When Lilacs Last in the Dooryard Bloom’d 

This piece makes use of natural symbols to speak on life and sorrow. For example, the speaker sees a lilac flower and it reminds him of the “one he loved.” It is quickly made clear that the person the speaker is describing is Lincoln. Everyone around the country is mourning the President, and the lilac is in the scene on his coffin. The poem continues on, with the speaker talking the reader into a swamp with a singing bird. It is there that he is able to fully consider death. The images of a hermit bird and the lilac flowers, along with the “western star” are combined in the end. They all appear in the swamp together. 

 

Read more:   Top 10 Greatest Love Poems

Out of the Cradle Endlessly Rocking 

This poem was published in 1860 and describes what seems to be a simple scene. A young boy observes nature and takes note of how a pair of birds acts. The female partner disappears at one point, and the male cries out for her. The bird’s emotional distress is so clear to the speaker that he is brought to tears. It is through this experience that the young boy comes to know death, and first engages with the poetic topics which fill Walt Whitman’s verse. 

 

A Noiseless Patient Spider 

In ‘A Noiseless Patient Spider’ the speaker spends the poem watching a spider. It is on a rock, overlooking the ocean. Although it is small, the impact on the area and the speaker, is clear. It weaves a complex, beautiful web. The speaker pays close attention to how, string by string, the spider completes its task. By the end of the poem, the larger importance of the text as a metaphor is made clear. The final lines conclude the poem, but they are very open ended. He says that he sees the spider and its web as a metaphor for his soul, but what exactly he means by this isn’t clear.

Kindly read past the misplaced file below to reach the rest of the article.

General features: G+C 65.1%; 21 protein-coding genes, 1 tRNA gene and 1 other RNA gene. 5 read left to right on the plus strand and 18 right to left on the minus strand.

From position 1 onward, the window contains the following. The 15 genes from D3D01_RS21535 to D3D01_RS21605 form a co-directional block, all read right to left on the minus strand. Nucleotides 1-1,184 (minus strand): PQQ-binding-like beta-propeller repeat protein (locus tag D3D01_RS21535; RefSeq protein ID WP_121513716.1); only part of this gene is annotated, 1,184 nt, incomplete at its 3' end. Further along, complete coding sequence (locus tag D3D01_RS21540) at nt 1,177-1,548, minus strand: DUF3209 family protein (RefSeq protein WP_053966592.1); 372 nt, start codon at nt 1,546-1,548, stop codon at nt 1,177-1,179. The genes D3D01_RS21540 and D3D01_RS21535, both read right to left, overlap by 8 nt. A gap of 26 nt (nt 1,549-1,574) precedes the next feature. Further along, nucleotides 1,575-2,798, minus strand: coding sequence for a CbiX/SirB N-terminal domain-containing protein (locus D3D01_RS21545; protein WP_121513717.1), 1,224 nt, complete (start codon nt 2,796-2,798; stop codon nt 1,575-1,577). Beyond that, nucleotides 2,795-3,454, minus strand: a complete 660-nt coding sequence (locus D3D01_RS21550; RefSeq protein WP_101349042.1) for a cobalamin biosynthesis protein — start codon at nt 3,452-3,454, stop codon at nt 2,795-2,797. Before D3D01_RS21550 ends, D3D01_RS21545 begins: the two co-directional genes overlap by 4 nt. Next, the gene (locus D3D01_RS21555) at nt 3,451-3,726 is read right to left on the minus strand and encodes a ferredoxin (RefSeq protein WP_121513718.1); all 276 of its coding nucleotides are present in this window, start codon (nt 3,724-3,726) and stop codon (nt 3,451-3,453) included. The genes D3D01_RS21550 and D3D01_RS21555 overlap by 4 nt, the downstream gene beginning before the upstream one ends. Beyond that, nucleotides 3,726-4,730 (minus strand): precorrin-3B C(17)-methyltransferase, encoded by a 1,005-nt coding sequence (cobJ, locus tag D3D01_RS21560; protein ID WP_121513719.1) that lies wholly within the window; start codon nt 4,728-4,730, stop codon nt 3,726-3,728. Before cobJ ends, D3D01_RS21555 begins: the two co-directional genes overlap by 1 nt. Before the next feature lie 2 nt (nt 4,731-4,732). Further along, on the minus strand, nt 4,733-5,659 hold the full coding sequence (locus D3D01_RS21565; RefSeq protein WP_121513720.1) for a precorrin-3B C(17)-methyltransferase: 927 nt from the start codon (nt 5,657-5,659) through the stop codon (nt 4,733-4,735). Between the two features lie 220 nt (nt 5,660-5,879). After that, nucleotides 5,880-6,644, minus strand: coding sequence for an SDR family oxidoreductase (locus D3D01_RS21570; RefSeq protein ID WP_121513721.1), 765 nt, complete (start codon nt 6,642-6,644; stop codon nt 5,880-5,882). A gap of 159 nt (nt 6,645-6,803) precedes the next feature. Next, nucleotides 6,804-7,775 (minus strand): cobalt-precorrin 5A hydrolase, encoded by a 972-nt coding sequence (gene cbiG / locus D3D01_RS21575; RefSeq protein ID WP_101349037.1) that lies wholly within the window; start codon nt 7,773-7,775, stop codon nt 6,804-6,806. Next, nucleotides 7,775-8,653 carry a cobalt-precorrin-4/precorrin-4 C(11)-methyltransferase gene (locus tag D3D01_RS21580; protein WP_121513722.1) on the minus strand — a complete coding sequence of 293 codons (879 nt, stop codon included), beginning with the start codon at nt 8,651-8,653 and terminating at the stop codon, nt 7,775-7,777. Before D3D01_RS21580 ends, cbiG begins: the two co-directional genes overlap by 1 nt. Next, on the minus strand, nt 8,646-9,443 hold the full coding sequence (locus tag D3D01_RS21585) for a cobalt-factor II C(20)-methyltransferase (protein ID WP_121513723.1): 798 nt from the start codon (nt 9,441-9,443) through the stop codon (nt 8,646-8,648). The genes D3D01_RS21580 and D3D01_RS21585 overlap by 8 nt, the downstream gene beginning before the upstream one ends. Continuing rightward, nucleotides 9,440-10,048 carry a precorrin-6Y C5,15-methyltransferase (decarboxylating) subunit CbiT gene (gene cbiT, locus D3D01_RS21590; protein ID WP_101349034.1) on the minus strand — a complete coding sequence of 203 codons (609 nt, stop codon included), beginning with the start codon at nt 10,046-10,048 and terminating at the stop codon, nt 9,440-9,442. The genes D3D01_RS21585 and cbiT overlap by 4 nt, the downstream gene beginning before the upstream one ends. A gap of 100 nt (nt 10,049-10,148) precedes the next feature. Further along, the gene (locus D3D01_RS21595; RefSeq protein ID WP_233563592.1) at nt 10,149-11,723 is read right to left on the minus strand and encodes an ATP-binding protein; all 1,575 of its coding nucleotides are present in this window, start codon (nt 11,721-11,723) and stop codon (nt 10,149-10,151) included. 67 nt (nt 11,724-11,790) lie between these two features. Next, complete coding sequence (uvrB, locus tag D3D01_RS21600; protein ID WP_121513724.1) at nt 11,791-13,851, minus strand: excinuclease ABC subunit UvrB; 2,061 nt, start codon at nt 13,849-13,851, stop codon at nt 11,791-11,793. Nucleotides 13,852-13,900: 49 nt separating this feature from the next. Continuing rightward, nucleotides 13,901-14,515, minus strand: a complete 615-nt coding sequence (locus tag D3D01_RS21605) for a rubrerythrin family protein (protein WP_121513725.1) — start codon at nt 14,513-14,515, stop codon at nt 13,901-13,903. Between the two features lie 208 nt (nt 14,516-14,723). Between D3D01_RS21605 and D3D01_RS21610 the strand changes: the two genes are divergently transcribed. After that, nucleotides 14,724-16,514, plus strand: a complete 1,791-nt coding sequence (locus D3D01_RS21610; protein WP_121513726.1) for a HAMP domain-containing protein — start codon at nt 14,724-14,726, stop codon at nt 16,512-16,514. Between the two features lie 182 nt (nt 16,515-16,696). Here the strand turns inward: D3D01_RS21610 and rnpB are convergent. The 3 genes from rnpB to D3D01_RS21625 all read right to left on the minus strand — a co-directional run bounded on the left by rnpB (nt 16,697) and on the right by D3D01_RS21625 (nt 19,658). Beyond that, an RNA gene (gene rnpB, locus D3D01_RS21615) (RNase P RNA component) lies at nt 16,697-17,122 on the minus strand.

Pioneers! O Pioneers! 

This piece was published in Leaves of Grass in 1865 and is considered to be a tribute to the pioneers of the American West. The poet spends a great deal of time in the poem speaking about how courageous these men and women were and the perseverance it took to survive. An interesting element of this piece is the fact that Whitman chose to refer to the pioneers as “we.” He includes himself, and the reader, in the text. This creates a sense of unity that runs throughout the poem and connects everyone together as pioneers in one way or another. 

 

I Saw in Louisiana A Live Oak Growing 

The final poem on this list speaks about a solitary oak tree that thrives without companionship or support. The speaker comes upon the tree and takes note of its position. It is alone in the landscape and is covered with moss. Rather than being depressing, this scene is an uplifting and beautiful one. The speaker is amazed by the tree’s ability to live on its own, without companionship. He realizes that he would not be able to do the same. By the end of the poem the speaker’s dependence on other people is seen as both a strength and weakness. 

 

What’s Your Favorite Walt Whitman Poem?

Vote below to influence the rankings!

Oh Captain! My Captain!

I Saw in Louisiana A Live Oak Growing 

Pioneers! O Pioneers! 

A Noiseless Patient Spider 

Out of the Cradle Endlessly Rocking 

When Lilacs Last in the Dooryard Bloom’d 

Song of Myself 

I Sing the Body Electric 

Me Imperturbe 

Out of the Rolling Ocean